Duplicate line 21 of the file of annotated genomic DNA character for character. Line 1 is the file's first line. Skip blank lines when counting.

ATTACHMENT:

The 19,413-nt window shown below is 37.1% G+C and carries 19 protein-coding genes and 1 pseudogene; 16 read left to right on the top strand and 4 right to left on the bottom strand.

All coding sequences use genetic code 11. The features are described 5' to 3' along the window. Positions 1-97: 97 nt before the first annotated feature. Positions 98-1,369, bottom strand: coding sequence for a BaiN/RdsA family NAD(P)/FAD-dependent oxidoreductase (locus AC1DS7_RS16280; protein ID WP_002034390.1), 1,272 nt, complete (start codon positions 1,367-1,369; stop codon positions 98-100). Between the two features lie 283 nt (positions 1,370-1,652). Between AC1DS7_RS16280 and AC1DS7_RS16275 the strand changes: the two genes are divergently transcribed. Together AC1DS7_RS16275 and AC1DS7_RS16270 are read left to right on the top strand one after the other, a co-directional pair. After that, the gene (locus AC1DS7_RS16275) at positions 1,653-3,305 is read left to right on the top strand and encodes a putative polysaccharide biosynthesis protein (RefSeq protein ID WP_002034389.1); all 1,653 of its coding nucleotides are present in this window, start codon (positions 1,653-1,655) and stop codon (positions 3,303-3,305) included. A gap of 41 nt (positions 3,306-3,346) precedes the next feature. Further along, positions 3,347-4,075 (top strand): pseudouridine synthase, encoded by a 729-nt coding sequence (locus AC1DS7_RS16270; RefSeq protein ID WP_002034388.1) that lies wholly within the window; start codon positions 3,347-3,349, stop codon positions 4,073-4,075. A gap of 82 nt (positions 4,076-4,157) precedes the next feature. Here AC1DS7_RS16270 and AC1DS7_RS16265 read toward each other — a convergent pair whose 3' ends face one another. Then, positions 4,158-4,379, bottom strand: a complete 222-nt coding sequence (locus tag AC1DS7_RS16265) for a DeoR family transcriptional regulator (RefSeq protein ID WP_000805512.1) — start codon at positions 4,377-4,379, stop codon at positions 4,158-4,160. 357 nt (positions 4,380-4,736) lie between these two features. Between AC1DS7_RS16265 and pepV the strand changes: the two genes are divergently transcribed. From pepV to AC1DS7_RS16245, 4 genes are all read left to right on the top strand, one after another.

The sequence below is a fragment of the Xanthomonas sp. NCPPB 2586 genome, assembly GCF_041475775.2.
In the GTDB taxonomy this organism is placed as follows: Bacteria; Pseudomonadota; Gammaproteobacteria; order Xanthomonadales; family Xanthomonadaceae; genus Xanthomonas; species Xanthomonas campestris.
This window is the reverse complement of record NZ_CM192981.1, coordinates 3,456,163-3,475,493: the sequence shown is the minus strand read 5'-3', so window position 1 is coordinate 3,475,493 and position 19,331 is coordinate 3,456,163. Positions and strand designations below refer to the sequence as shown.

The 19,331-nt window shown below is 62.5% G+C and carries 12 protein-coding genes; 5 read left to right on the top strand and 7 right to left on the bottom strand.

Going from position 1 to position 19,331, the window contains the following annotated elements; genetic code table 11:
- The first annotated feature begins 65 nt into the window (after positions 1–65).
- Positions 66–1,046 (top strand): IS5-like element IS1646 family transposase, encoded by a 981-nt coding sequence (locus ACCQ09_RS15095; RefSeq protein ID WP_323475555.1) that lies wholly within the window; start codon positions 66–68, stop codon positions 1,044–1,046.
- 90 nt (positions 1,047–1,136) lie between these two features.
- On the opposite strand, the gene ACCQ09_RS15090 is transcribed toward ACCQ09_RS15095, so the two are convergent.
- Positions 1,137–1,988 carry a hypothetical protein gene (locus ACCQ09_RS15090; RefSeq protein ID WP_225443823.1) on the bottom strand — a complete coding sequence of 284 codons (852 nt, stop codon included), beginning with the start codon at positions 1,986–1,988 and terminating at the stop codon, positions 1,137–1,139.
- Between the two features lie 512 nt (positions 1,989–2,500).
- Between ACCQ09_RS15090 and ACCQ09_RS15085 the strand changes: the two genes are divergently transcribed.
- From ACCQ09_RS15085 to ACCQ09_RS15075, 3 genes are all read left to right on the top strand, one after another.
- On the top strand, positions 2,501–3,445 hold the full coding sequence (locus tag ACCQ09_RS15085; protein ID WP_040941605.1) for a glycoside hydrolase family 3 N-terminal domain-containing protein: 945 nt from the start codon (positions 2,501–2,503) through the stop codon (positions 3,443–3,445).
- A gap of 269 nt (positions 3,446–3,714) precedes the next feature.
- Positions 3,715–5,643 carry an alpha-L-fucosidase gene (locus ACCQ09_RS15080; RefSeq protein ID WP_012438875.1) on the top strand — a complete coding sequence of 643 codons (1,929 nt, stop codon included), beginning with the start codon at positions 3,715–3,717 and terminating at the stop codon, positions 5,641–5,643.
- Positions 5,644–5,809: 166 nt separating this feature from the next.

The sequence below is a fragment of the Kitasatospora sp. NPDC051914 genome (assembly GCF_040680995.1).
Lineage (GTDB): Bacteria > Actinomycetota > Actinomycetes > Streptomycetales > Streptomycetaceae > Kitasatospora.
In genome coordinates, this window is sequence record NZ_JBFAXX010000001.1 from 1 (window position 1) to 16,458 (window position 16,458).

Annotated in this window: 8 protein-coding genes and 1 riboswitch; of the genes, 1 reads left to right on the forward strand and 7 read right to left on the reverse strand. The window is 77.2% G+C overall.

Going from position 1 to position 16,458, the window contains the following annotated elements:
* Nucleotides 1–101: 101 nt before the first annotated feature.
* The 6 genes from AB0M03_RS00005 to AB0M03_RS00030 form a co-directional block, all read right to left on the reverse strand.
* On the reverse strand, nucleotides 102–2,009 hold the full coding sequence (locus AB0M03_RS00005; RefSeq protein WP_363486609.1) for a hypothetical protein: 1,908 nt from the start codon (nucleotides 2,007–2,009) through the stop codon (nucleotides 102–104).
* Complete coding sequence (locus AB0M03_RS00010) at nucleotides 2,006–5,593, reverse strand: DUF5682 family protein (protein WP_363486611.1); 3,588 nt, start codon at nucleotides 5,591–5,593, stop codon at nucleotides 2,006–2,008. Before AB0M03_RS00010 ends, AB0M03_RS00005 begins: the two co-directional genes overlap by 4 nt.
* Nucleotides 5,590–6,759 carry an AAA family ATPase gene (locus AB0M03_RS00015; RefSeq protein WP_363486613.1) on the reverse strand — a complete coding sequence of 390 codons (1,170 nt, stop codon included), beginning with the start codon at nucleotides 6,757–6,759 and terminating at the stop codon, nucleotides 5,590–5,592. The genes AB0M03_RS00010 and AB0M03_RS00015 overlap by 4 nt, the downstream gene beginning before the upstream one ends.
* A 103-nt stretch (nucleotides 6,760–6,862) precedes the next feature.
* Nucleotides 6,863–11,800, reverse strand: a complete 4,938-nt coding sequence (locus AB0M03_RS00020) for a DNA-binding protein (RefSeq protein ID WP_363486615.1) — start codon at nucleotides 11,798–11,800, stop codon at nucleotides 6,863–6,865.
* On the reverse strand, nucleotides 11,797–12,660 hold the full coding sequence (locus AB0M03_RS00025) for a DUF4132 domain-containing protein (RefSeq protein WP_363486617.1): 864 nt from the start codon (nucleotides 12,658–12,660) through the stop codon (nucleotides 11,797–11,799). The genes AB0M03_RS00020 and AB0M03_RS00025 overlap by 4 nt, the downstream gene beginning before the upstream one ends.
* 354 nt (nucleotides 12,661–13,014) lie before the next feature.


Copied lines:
Lineage (GTDB): Bacteria > Actinomycetota > Actinomycetes > Streptomycetales > Streptomycetaceae > Kitasatospora.